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St Lucy’s Wheat

A lovely tradition that I remember fondly as a child was visiting a nativity scene in a Croatian church during Christmastime and finding fresh shoots of wheat placed near the baby Jesus.   I learned that the new wheat symbolized the newborn King who will become for us, our living bread.  Like the grains of wheat, He will be buried and then rise in a new form.  By placing the new wheat near the figure of the Christ Child, we are reminded of His future sacrifice for our sins by being broken and buried like the wheat, as well as our hope for eternal life, by becoming the living bread for us to eat (in the Eucharist) and thereby gaining our place in heaven.  There are many biblical references to Christ being like wheat, our heavenly food, not to mention his very birth place, Bethlehem, meaning House of Bread.

Today’s feast of St Lucy, virgin and martyr, whose name means ‘light’, is the traditional time to plant the seeds of wheat so that by Christmas Day you will have new shoots at least a few inches tall. I typically buy about a cup of raw hard winter wheat from the bulk containers at Whole Foods (to last me through the season).  Then I soak them overnight to help the sprouting process and plant them on the 13th of Dec in a shallow dish covered with some moist soil.  I keep them on a warm window sill that gets light and make sure the soil stays moist.  Be careful to keep an eye on them, since the soil is so shallow, the seeds can easily get dried out or overwatered.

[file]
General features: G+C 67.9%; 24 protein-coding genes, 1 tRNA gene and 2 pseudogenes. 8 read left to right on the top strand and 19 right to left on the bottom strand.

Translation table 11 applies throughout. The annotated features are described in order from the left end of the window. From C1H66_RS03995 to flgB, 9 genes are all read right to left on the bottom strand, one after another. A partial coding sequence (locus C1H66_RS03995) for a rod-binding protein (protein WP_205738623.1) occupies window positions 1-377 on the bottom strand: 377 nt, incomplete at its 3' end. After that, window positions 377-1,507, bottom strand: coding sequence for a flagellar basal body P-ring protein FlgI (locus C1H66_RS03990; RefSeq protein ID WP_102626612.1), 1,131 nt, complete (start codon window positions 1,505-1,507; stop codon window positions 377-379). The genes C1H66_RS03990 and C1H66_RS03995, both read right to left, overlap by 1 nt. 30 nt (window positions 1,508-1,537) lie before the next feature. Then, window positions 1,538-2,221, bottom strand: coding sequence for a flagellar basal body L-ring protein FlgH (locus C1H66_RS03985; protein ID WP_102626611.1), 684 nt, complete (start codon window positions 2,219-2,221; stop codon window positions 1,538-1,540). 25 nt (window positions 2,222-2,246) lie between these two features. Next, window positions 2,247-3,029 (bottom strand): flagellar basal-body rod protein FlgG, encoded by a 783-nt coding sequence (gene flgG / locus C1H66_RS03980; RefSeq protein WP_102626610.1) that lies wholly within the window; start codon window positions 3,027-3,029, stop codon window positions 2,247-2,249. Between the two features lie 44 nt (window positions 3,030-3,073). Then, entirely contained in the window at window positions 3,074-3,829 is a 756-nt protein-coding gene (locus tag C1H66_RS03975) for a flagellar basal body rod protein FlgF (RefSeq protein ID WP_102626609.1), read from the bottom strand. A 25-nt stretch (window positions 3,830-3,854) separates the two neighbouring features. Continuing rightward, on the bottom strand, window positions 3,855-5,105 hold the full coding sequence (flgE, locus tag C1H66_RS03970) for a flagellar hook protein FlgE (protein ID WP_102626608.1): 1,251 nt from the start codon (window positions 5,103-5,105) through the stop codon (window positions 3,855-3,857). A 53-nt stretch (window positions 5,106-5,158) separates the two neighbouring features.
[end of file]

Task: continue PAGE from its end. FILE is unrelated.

I love this tradition so much, because of its rich symbolism, that I have several small dishes I place around the house: at my nativity under my tree, my sacred space prayer table, and at my dinner table next to a white candle (symbolizing Christ our Light) and figure of Christ in a manger.  (Sometimes I’ll even have two plantings to last me through the entire traditional end to the Christmas season on February 2nd, the Feast of the Presentation.)

I hope you can try this tradition yourself.  Happy Feast of St Lucy, and blessed remainder of Advent to you.  For more Croatian Advent and Christmas traditions visit: Like Croatia

Last Year’s Nativity and St Lucy’s Wheat

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